I didn't necessarily want to be a dealer for Tibetika, which would have been difficult to realize with the small collectibles from Tibet. I preferred to become a carpet dealer who could offer a wide range of oriental, authentic and decorative carpets, because I also wanted to give space to my inclination to furnish. I must also have had a desire to settle down after living nomadically for so many years, and so it was obvious to open my shop in Berlin-Mitte. That was in 1998.

Did your interests broaden as a result?

I work in this respect without restriction. Whether its an Anatolian kilim in minimalist style, or a Persian Heriz with a large central medallion, or an Art Deco carpet of Chinese origin with floral decorations, the carpet must please and enrich the respective living situation. Since the mid-90s I’ve also been interested in Moroccan Berber carpets. These had already found their way into the work of Bauhaus and Scandinavian architects and harmonized with the furnishings of classical modernism. Le Corbusier, Alvar Aalto, Charles and Ray Eames are just three examples.

"These carpets met the taste of my generation in a special way, influenced by the so-called Mid-Century styles."

Why do you think that is?

It’s partly due to their ‘archaic minimalism’, which marks a break with the sober, clear furnishing concept of the Western Europeans. Often it’s just about the texture. Within the Berber group there are carpets that strongly correlate with our understanding of art. Artists such as Tal R, for example, see much more in these carpets than I could, since they look at them with a purely artistic eye. Also gallerists such as Nicole Hackert and Bruno Brunnet have discovered these carpets as a collection area. In our Western understanding, the carpet is not an object of art in itself, although it has been part of the Western furnishing culture for centuries. This tension between near and far is repeatedly taken up by artists; Jeppe Hein recently used forty carpets of mine in a performance at the Galerie Johann König in Berlin. I also occasionally develop exhibitions in my rooms on different topics, such as the Afghan war; carpets in whose pictures the current war traumas of the Afghan people are reflected, such as by replacing a Granatapfel design with a pattern of hand ridges. My interest in the deeper meaning of the carpet is an essential reason for my curiosity about them, but this interest is not absolutely necessary to find pleasure in a carpet, if it can develop its decorative power convincingly.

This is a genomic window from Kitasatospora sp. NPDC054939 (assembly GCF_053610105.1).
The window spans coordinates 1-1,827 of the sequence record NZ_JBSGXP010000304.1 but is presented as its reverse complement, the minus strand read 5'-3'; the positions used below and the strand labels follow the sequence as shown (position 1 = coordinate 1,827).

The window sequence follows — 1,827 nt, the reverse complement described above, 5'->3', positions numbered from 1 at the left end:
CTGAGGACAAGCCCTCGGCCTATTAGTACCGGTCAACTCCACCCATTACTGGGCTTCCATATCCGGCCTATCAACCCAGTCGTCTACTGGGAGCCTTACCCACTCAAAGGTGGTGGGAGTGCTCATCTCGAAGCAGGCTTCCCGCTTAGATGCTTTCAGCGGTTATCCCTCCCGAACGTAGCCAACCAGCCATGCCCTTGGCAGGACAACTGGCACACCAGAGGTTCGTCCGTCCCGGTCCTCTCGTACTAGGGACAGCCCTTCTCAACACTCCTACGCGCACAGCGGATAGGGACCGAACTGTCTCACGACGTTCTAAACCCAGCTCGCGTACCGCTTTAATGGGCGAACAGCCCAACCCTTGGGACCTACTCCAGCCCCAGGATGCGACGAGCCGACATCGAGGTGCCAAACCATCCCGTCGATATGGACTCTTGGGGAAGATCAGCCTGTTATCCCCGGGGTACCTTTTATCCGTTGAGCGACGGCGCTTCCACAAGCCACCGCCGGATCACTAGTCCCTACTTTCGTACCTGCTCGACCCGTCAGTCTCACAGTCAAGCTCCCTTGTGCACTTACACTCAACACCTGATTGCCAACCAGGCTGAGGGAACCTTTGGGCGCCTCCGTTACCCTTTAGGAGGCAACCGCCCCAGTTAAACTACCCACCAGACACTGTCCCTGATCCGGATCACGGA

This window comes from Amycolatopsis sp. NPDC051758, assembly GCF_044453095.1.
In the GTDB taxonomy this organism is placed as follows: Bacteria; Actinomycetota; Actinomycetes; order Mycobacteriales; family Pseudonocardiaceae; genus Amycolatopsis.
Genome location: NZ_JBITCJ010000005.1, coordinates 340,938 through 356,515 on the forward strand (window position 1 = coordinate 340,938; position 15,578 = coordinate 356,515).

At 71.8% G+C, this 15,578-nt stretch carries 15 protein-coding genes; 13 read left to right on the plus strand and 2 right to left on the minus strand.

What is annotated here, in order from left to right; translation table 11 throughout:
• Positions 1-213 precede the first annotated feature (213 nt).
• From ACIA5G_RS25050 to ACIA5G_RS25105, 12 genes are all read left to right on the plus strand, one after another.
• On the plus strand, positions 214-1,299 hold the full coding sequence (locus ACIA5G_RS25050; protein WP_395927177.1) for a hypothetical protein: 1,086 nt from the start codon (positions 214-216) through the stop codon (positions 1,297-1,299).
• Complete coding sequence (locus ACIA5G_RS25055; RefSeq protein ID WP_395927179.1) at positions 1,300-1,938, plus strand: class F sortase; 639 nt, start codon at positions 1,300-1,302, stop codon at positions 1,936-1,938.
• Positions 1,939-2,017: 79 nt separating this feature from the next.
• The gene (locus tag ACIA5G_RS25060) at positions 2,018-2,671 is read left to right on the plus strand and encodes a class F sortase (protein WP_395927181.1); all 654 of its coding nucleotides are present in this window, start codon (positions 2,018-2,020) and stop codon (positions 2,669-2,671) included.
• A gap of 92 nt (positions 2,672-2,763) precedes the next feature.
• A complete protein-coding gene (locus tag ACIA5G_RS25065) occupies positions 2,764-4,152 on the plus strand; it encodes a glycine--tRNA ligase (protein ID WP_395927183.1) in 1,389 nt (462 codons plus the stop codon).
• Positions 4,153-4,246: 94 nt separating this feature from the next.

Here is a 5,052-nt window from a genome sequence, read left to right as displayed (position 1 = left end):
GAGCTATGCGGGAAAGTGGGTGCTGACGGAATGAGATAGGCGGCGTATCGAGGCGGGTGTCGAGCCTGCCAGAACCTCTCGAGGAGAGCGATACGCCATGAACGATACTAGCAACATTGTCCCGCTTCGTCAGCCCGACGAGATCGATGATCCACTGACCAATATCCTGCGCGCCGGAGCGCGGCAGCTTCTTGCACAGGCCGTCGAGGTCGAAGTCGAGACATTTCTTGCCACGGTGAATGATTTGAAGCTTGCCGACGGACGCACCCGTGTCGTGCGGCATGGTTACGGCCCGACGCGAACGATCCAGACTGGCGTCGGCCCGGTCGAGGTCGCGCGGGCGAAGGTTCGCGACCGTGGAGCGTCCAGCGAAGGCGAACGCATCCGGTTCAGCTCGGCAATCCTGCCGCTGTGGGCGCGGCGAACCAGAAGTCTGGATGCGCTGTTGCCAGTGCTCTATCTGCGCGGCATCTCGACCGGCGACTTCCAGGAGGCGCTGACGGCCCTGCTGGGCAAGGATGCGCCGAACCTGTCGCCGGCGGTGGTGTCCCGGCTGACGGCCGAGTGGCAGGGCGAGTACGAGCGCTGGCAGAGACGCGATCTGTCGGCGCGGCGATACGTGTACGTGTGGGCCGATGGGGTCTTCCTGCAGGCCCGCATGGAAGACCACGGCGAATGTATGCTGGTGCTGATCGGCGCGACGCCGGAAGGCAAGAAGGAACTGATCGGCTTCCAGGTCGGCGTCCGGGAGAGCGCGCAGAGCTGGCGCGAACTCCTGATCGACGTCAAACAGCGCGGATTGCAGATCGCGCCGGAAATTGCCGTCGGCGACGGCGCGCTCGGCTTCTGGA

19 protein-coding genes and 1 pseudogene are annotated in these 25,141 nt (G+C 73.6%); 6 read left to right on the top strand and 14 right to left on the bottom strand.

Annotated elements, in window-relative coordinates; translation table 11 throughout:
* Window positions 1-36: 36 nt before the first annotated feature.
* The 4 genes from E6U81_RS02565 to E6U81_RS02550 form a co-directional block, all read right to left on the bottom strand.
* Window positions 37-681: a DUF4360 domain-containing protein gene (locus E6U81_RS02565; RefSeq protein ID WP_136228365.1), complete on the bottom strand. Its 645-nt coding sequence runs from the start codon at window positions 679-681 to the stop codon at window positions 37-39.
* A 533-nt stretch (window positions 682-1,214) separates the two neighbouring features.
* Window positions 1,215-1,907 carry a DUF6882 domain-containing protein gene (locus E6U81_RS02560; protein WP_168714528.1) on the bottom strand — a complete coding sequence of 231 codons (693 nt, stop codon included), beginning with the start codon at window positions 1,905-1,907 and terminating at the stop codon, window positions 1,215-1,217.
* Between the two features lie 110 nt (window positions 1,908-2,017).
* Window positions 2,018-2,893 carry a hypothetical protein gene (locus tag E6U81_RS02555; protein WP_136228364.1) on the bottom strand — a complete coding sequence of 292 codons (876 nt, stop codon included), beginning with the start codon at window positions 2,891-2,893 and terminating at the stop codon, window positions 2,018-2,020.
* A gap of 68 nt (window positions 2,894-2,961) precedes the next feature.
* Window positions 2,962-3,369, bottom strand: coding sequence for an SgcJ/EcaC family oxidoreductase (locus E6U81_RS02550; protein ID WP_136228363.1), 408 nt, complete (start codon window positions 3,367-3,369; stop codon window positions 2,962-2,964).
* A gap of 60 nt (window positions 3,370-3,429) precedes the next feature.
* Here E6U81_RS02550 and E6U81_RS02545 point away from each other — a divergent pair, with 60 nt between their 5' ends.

Is there any one carpet that holds a special attraction for you?

The carpet trade has always been a relatively small market segment; it’s always been ‘Internet’ because it could only be operated internationally. In 1993 I purchased a fragment of a carpet in Tibet, fortunately a central part of an original carpet that had been cut up for reasons unknown to me. Two years after purchasing the first fragment, I was able to buy another fragment in Tibet with the same motif, which I thought was a different carpet until I realized it was a second piece of the first one. Two years later I discovered another segment in New York, in a photograph. Two years after that I discovered another section in Kathmandu. The carpet comes from Khotan, an oasis city in the Taklamakan desert, and is extremely rare. Khotan was the Buddhist center of the Silk Road until about the eleventh century, and its carpets reflect influences from the entire Silk Road. I now own seven parts, almost the entire carpet, which I’ve collected in Asia, Europe and the USA. My special relationship to this piece tells a lot about the carpet trade, and about us traders’ associated passion for hunting.